As our readers know, discrimination against transgender individuals is often treated as sex discrimination under Title VII, as a form of unlawful “sex stereotyping.”
But is it also a “disability” within the meaning of the Americans with Disabilities Act when an individual identifies with a gender other than his or her biological one?
Transgender individuals don’t usually invoke the ADA, presumably because they don’t consider themselves to be “disabled.” But more importantly from a legal standpoint, the ADA specifically excludes gender identity disorder as a “disability” within the meaning of the law.
Section 12211 of the ADA contains a number of exclusions, including homosexuality and bisexuality (on the ground that they are not “impairments” at all).
Then it goes on to exclude “transvestism, transsexualism, pedophilia, exhibitionism, voyeurism, gender identity disorders not resulting from physical impairments, or other sexual behavior disorders; compulsive gambling, kleptomania, or pyromania; or psychoactive substance use disorders resulting from current illegal use of drugs.” (Emphasis added.)
“Transsexualism” and “gender identity disorders not resulting from physical impairments” seem to be 1990s-era terms for the state of being what we call today “transgender.” And based on the other conditions that “transsexualism” and “gender identity disorders” are grouped with, it appears that in 1990 Congress considered these to be anti-social behaviors like peeping, child molestation, compulsive stealing, and compulsively setting things on fire.
(What can I say? 1990 was a long time ago.)
Be that as it may, based on the plain language of Section 12211, I would have believed that an individual with a gender identity disorder not resulting from a physical condition (what we now call “gender dysphoria”) was excluded from ADA protection.
But in Blatt v. Cabela’s, Inc., a federal judge in Pennsylvania found that the plaintiff’s gender dysphoria could be an ADA-protected condition, despite the exclusion in Section 12211.
Ms. Blatt had argued that excluding gender dysphoria from ADA protection violated the Equal Protection Clause of the Fourteenth Amendment. (I’m not sure she’s wrong, in light of recent Supreme Court decisions.) But the judge apparently didn’t want to go there, so he found, instead, that gender dysphoria that caused “clinically significant stress and other impairments that may be disabling” could be.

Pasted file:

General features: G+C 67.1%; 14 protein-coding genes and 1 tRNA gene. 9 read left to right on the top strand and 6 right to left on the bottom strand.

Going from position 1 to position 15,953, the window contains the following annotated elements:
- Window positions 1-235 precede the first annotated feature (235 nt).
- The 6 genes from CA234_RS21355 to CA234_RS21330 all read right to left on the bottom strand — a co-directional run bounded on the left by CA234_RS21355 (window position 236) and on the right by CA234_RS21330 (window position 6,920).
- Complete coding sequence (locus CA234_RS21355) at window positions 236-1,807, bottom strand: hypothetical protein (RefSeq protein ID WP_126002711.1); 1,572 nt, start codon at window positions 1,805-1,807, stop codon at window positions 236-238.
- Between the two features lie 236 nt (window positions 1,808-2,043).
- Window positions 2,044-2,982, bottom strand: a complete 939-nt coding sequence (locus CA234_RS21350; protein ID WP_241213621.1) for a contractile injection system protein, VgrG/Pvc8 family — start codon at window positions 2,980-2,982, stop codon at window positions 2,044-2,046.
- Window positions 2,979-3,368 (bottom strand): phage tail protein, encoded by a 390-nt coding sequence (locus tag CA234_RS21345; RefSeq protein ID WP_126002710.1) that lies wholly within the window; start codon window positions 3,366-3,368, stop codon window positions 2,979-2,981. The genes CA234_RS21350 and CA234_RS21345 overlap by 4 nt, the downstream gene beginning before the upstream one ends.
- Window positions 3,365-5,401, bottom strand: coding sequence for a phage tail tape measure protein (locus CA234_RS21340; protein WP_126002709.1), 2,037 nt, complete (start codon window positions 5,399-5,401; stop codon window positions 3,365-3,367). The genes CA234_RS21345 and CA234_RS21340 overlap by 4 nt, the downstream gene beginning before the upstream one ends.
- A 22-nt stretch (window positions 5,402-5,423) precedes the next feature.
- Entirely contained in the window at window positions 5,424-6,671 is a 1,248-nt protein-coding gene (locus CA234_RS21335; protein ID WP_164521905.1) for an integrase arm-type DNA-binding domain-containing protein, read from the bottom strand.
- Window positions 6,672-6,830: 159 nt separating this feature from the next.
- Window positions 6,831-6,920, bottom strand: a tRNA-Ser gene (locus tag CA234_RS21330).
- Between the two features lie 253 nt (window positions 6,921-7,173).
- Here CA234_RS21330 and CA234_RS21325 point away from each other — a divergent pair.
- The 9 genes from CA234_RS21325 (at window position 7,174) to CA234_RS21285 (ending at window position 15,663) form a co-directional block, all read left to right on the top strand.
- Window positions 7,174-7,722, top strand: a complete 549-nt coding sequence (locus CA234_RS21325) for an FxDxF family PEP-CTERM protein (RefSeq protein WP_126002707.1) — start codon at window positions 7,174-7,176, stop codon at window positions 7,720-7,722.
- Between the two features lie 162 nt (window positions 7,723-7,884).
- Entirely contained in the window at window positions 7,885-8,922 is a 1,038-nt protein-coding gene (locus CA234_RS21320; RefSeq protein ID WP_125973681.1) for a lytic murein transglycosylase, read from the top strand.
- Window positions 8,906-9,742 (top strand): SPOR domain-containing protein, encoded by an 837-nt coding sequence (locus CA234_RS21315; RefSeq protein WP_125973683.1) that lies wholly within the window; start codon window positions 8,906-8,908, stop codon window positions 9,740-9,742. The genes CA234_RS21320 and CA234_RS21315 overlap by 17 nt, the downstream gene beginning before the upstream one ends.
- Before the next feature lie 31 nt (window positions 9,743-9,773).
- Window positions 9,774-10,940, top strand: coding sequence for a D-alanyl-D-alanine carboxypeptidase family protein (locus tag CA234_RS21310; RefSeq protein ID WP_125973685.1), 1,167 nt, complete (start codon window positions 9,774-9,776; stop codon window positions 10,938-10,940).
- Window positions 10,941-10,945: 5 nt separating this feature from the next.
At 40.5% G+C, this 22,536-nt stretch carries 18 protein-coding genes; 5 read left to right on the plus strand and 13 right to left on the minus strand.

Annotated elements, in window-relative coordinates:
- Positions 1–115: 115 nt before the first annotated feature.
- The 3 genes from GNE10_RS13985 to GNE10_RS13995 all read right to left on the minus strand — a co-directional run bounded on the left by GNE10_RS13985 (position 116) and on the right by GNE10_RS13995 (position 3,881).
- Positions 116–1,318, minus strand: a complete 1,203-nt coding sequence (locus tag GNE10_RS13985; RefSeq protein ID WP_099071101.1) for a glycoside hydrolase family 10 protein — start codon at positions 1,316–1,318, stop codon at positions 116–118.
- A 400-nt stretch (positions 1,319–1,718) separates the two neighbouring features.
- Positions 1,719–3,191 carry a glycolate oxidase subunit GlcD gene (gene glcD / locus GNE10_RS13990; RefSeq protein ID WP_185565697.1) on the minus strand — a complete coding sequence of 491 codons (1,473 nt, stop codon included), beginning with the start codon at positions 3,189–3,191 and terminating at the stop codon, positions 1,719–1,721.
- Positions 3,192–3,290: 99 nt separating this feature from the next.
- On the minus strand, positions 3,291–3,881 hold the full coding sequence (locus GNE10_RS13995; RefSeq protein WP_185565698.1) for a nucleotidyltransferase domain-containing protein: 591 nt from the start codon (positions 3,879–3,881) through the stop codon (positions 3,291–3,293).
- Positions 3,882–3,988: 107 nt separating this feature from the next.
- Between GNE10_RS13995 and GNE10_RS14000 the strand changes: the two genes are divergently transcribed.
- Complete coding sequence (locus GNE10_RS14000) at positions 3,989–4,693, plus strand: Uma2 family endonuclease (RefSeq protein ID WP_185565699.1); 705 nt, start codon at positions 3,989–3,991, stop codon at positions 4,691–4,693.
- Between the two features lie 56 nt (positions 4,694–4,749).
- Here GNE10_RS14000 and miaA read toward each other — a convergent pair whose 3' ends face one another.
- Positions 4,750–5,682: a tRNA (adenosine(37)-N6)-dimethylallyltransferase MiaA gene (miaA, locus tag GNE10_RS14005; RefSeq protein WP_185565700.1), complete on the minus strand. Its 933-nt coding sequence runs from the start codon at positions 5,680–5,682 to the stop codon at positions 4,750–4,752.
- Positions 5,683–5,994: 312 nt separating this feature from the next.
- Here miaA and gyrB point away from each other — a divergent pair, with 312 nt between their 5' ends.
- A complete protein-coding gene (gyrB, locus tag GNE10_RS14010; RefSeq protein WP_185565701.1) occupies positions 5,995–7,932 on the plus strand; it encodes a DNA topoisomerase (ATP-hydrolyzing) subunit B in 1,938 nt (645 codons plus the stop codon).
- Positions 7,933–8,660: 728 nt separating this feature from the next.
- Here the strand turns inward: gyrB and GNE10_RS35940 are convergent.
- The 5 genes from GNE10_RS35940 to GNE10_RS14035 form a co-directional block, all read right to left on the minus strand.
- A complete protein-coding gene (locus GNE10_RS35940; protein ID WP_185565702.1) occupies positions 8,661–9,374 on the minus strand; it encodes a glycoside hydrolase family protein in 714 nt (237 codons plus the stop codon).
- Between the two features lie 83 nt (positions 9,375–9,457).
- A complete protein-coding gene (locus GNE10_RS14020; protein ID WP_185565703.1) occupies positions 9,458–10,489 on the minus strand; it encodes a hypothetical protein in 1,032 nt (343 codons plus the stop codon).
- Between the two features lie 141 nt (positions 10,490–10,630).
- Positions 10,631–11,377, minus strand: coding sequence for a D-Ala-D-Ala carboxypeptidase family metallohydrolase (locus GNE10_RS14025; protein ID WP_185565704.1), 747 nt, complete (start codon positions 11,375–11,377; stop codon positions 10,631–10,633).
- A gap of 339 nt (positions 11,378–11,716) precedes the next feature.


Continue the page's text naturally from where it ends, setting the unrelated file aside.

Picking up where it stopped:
The judge is correct that a person with an ADA-excluded condition may also have medical conditions that are covered by the ADA. For example, pregnancy is not an ADA-protected disability in itself. But if a pregnant woman develops preeclampsia, high blood pressure associated with pregnancy that can result in a stroke or permanent liver damage, she may have a protected disability based on the pregnancy-related medical condition, although not based on the pregnancy itself. Similarly, although homosexuality is not an ADA-protected disability, a gay man with HIV would have a disability based on the HIV condition.
Now, let’s analogize this back to the transgender individual. Clinical depression caused by, let’s say, discrimination against an individual because she was transgender would clearly be an ADA-protected condition. But her transgender status in itself would not be because the statute says it isn’t.
I think the judge starts down a rabbit hole when he begins discussing “associated disabilities” in the context of a transgender individual. He notes that the plaintiff alleged that she was substantially limited in “interacting with others, . . . and social and occupational functioning.” Wouldn’t these be issues with just about any transgender individual, if for no other reason than because of societal prejudice? The judge also references substantial limitation in “reproducing.” But isn’t a gay or lesbian cisgender individual — who is excluded from ADA coverage — just as limited in this regard? (In other words, he or she also has to choose between going childless, or adopting, or conceiving through artificial insemination or in vitro fertilization, or through a surrogate.)
In other words, it seems to me that, if we follow the judge’s reasoning, we are reading Congress’s exclusion right out of the statute. And we can’t do that unless the provision is unconstitutional, as the plaintiff has argued but no court has ruled.
In any event, employers should be aware that at least one federal court says that gender dysphoria is an ADA-protected disability that may require reasonable accommodation. It will be interesting to see whether any other courts follow, or whether the U.S. Court of Appeals for the Third Circuit will agree.